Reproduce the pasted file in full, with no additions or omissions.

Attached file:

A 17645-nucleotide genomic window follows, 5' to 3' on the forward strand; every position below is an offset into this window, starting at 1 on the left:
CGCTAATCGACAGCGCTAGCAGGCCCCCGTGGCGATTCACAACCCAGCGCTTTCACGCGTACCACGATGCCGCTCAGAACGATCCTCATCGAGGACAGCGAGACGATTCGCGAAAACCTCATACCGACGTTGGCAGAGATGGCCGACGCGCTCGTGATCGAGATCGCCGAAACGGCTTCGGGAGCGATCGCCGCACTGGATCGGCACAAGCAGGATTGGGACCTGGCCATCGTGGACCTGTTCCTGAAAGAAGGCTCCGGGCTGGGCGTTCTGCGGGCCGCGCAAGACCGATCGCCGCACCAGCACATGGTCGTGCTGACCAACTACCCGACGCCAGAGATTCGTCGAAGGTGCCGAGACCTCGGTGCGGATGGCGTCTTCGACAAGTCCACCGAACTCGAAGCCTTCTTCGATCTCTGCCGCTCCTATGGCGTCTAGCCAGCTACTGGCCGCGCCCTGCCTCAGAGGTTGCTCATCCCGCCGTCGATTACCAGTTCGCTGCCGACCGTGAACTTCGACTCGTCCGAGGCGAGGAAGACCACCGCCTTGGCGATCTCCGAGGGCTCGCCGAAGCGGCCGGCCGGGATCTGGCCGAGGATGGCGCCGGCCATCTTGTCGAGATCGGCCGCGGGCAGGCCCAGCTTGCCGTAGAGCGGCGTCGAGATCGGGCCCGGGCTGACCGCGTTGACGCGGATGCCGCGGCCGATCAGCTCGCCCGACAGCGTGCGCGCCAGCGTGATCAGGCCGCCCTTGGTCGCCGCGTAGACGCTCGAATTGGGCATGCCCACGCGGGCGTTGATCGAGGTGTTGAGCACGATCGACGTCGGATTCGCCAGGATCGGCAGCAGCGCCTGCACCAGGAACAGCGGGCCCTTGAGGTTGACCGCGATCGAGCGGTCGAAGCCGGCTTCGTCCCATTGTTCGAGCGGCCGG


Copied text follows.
A 17645-nucleotide genomic window follows, 5' to 3' on the forward strand; every position below is an offset into this window, starting at 1 on the left:
CGCTAATCGACAGCGCTAGCAGGCCCCCGTGGCGATTCACAACCCAGCGCTTTCACGCGTACCACGATGCCGCTCAGAACGATCCTCATCGAGGACAGCGAGACGATTCGCGAAAACCTCATACCGACGTTGGCAGAGATGGCCGACGCGCTCGTGATCGAGATCGCCGAAACGGCTTCGGGAGCGATCGCCGCACTGGATCGGCACAAGCAGGATTGGGACCTGGCCATCGTGGACCTGTTCCTGAAAGAAGGCTCCGGGCTGGGCGTTCTGCGGGCCGCGCAAGACCGATCGCCGCACCAGCACATGGTCGTGCTGACCAACTACCCGACGCCAGAGATTCGTCGAAGGTGCCGAGACCTCGGTGCGGATGGCGTCTTCGACAAGTCCACCGAACTCGAAGCCTTCTTCGATCTCTGCCGCTCCTATGGCGTCTAGCCAGCTACTGGCCGCGCCCTGCCTCAGAGGTTGCTCATCCCGCCGTCGATTACCAGTTCGCTGCCGACCGTGAACTTCGACTCGTCCGAGGCGAGGAAGACCACCGCCTTGGCGATCTCCGAGGGCTCGCCGAAGCGGCCGGCCGGGATCTGGCCGAGGATGGCGCCGGCCATCTTGTCGAGATCGGCCGCGGGCAGGCCCAGCTTGCCGTAGAGCGGCGTCGAGATCGGGCCCGGGCTGACCGCGTTGACGCGGATGCCGCGGCCGATCAGCTCGCCCGACAGCGTGCGCGCCAGCGTGATCAGGCCGCCCTTGGTCGCCGCGTAGACGCTCGAATTGGGCATGCCCACGCGGGCGTTGATCGAGGTGTTGAGCACGATCGACGTCGGATTCGCCAGGATCGGCAGCAGCGCCTGCACCAGGAACAGCGGGCCCTTGAGGTTGACCGCGATCGAGCGGTCGAAGCCGGCTTCGTCCCATTGTTCGAGCGGCCGG